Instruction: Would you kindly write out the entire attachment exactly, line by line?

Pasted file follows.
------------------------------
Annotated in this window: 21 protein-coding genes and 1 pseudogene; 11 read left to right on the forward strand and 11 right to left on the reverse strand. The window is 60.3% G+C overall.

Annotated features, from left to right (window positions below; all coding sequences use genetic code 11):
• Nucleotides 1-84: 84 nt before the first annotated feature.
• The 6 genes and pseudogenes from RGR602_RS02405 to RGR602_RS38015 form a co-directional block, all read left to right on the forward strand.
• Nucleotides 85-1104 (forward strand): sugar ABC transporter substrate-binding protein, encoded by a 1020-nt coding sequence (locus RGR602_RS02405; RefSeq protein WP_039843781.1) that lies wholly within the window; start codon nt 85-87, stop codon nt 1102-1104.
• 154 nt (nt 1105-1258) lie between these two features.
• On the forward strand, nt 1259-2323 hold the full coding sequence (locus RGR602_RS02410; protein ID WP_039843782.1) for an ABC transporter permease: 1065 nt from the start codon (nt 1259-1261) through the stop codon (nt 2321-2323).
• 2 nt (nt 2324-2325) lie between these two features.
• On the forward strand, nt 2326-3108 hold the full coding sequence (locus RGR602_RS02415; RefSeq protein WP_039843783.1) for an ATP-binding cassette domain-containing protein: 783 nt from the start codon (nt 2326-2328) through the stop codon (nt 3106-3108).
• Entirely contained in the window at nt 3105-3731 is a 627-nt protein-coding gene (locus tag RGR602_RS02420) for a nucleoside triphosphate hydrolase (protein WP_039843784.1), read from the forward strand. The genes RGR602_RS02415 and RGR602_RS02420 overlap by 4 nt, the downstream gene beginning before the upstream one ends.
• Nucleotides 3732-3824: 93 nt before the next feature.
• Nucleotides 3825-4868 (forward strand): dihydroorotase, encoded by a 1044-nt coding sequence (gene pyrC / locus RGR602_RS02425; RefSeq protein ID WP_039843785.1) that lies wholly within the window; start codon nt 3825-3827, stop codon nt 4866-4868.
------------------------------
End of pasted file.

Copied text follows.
Annotated in this window: 21 protein-coding genes and 1 pseudogene; 11 read left to right on the forward strand and 11 right to left on the reverse strand. The window is 60.3% G+C overall.

Annotated features, from left to right (window positions below; all coding sequences use genetic code 11):
• Nucleotides 1-84: 84 nt before the first annotated feature.
• The 6 genes and pseudogenes from RGR602_RS02405 to RGR602_RS38015 form a co-directional block, all read left to right on the forward strand.
• Nucleotides 85-1104 (forward strand): sugar ABC transporter substrate-binding protein, encoded by a 1020-nt coding sequence (locus RGR602_RS02405; RefSeq protein WP_039843781.1) that lies wholly within the window; start codon nt 85-87, stop codon nt 1102-1104.
• 154 nt (nt 1105-1258) lie between these two features.
• On the forward strand, nt 1259-2323 hold the full coding sequence (locus RGR602_RS02410; protein ID WP_039843782.1) for an ABC transporter permease: 1065 nt from the start codon (nt 1259-1261) through the stop codon (nt 2321-2323).
• 2 nt (nt 2324-2325) lie between these two features.
• On the forward strand, nt 2326-3108 hold the full coding sequence (locus RGR602_RS02415; RefSeq protein WP_039843783.1) for an ATP-binding cassette domain-containing protein: 783 nt from the start codon (nt 2326-2328) through the stop codon (nt 3106-3108).
• Entirely contained in the window at nt 3105-3731 is a 627-nt protein-coding gene (locus tag RGR602_RS02420) for a nucleoside triphosphate hydrolase (protein WP_039843784.1), read from the forward strand. The genes RGR602_RS02415 and RGR602_RS02420 overlap by 4 nt, the downstream gene beginning before the upstream one ends.
• Nucleotides 3732-3824: 93 nt before the next feature.
• Nucleotides 3825-4868 (forward strand): dihydroorotase, encoded by a 1044-nt coding sequence (gene pyrC / locus RGR602_RS02425; RefSeq protein ID WP_039843785.1) that lies wholly within the window; start codon nt 3825-3827, stop codon nt 4866-4868.